Lobbyists would once again be able to give freely to lawmakers and not disclose it under a bill filed this week by Rep. Robert Brawley, R-Iredell.
The legislation, HB 640, relaxes many of the ethics requirements passed in the wake of the Jim Black scandal. Black, who was Speaker of the House from 1999 to 2006, served time in prison for accepting illegal campaign contributions.
Brawley, who is chairman of the House Finance Committee, said he didnt think a ban on gifts from lobbyists was needed.
I see people with integrity and honesty around here, he said Wednesday. Jim Black was convicted of laws that were already on the books.
I have faith in the majority of people being honest. Yes, I recognize that there are rotten apples, but I dont pass laws to treat everybody like a rotten apple. And thats what I think those ethics rules do.
But Jane Pinsky, director for the N.C. Coalition for Lobbying and Government Reform, said the current system is working well now.
People like the clear bright line that legislators cant receive gifts, she said.
To be clear, Brawley said he thinks its unethical to exchange things for legislation, adding, I also think its unethical to say You vote for my bill, and Ill vote for yours.
When Dome suggested that might be a regular occurrence on Jones Street, he replied: I dont know that it does, but Im not going to pass a law against it.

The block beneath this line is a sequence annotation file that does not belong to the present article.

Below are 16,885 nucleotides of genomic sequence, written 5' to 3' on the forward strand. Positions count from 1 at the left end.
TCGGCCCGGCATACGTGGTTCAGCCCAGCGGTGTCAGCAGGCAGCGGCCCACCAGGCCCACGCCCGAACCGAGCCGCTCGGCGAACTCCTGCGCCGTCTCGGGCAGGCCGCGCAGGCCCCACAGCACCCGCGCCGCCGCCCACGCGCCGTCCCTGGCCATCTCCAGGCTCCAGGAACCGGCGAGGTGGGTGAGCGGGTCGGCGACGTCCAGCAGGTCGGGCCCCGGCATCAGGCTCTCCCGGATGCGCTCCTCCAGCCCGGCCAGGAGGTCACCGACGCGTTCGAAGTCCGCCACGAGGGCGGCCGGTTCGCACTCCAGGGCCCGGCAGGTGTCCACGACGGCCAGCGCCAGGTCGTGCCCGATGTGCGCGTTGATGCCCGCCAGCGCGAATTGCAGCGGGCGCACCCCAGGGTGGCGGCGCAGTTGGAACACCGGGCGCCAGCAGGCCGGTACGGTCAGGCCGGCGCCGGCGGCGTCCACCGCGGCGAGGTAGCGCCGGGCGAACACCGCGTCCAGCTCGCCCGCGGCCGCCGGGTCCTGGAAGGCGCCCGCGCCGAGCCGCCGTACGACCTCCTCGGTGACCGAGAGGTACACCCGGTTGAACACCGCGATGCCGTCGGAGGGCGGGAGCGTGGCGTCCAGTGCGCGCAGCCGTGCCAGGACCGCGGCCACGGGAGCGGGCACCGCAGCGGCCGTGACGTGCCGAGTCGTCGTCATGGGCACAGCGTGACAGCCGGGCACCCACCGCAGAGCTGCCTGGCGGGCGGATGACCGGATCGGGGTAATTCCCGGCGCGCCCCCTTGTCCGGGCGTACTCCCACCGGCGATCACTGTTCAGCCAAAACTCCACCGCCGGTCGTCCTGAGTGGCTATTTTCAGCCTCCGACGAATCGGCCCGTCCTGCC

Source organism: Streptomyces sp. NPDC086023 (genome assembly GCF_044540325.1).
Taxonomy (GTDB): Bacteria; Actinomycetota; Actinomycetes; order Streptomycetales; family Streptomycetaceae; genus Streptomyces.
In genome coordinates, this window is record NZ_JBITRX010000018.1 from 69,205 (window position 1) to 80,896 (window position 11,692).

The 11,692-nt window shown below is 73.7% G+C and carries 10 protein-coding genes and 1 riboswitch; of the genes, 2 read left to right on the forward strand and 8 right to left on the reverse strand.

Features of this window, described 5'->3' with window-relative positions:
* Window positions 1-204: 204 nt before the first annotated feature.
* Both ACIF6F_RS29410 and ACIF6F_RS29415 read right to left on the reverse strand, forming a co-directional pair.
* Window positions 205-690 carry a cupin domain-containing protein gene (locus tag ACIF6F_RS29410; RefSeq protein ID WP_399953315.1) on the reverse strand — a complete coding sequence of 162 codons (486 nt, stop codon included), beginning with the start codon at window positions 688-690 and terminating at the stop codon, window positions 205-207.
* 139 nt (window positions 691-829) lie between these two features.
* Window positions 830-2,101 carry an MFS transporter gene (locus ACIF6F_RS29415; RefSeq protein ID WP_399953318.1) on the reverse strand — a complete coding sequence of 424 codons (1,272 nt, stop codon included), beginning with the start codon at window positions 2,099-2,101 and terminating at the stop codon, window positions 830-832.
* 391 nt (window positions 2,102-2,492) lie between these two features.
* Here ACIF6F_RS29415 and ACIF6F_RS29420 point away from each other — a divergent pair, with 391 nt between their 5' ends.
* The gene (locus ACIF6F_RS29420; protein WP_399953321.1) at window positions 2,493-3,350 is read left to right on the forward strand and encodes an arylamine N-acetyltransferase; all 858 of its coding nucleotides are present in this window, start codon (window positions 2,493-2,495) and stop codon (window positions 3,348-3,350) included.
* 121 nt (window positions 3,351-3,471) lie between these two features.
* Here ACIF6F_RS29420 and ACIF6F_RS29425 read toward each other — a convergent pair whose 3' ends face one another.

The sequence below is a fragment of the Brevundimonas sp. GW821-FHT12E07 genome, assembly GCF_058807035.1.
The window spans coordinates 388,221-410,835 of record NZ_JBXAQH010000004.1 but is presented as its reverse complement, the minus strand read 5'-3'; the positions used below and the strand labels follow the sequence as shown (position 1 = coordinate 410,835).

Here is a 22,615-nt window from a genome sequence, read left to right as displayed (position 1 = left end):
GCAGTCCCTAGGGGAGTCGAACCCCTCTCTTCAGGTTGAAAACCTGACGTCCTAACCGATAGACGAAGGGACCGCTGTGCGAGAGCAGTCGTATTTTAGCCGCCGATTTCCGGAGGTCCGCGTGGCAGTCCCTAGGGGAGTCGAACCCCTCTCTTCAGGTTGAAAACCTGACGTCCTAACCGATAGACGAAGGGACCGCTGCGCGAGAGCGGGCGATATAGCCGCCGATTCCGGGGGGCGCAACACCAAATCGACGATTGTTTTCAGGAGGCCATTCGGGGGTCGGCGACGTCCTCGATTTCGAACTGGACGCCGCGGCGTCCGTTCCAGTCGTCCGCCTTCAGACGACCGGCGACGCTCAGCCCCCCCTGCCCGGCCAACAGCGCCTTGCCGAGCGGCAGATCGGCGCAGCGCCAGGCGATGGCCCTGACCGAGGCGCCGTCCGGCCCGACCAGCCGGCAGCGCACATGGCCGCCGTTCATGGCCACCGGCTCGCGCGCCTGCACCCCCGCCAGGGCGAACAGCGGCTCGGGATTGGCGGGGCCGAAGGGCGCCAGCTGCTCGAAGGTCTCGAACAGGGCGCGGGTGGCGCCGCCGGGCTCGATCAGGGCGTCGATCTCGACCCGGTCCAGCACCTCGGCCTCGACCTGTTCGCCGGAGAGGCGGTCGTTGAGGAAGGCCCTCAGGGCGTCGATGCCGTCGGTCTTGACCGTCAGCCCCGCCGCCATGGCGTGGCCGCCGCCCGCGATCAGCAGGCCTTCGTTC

Honoring nature in Capitol
Just when you think state lawmakers are all business, a group of Republican lawmakers files a bill to designate a state fossil, frog, salamander, marsupial and folk art.
Primary sponsors include Reps. Marilyn Avila, Susan Martin, Pat McElfraft and Roger West.
The bill would make the state fossil the teeth of a megalodon shark; the state frog a pine barrens tree frog ( Hyla andersonii, for you science geeks); the state salamander the marbled salamander ( Ambystoma opacum); the state folk art Vollis Simpsons whirligigs; and the state marsupial the Virginia opossum ( Didelphis virginiana). Dome assumes there is no Carolina opossum.
A feel-good meeting
The Legislative Building got real quiet late Thursday morning. Like Friday morning quiet.
Between the House and Senate sessions, most legislative Republicans headed over to the new state science museum for a joint caucus meeting where they heard from nationally-known political wordsmith and Republican strategist Frank Luntz.
Rep. Edgar Starnes, House majority leader, said the point of the meeting was to make everybody feel good.
Rep. Ruth Samuelson, House Republican conference leader, said the session was about communicating more effectively with constituents.
Luntz is credited with coining the term death tax, referring to the estate tax. His website says he showed that parents dont debate school vouchers, but they do discuss opportunity scholarships. And that Americans dont want drilling for oil, but they do want American energy exploration.
Graham named favorite son
The Rev. Billy Graham was honored as North Carolinas favorite son Wednesday by the General Assembly.
The House and Senate each passed resolutions honoring the 94-year-old Graham and his late wife, Ruth.
Their children, Franklin and Anne Graham Lotz, joined other family members and Gov. Pat McCrory in watching each chamber pay tribute to the senior Grahams for a lifetime of ministry.
Staff writers John Frank, Mary Cornatzer, Lynn Bonner and Charlotte Observer staff writer Jim Morrill
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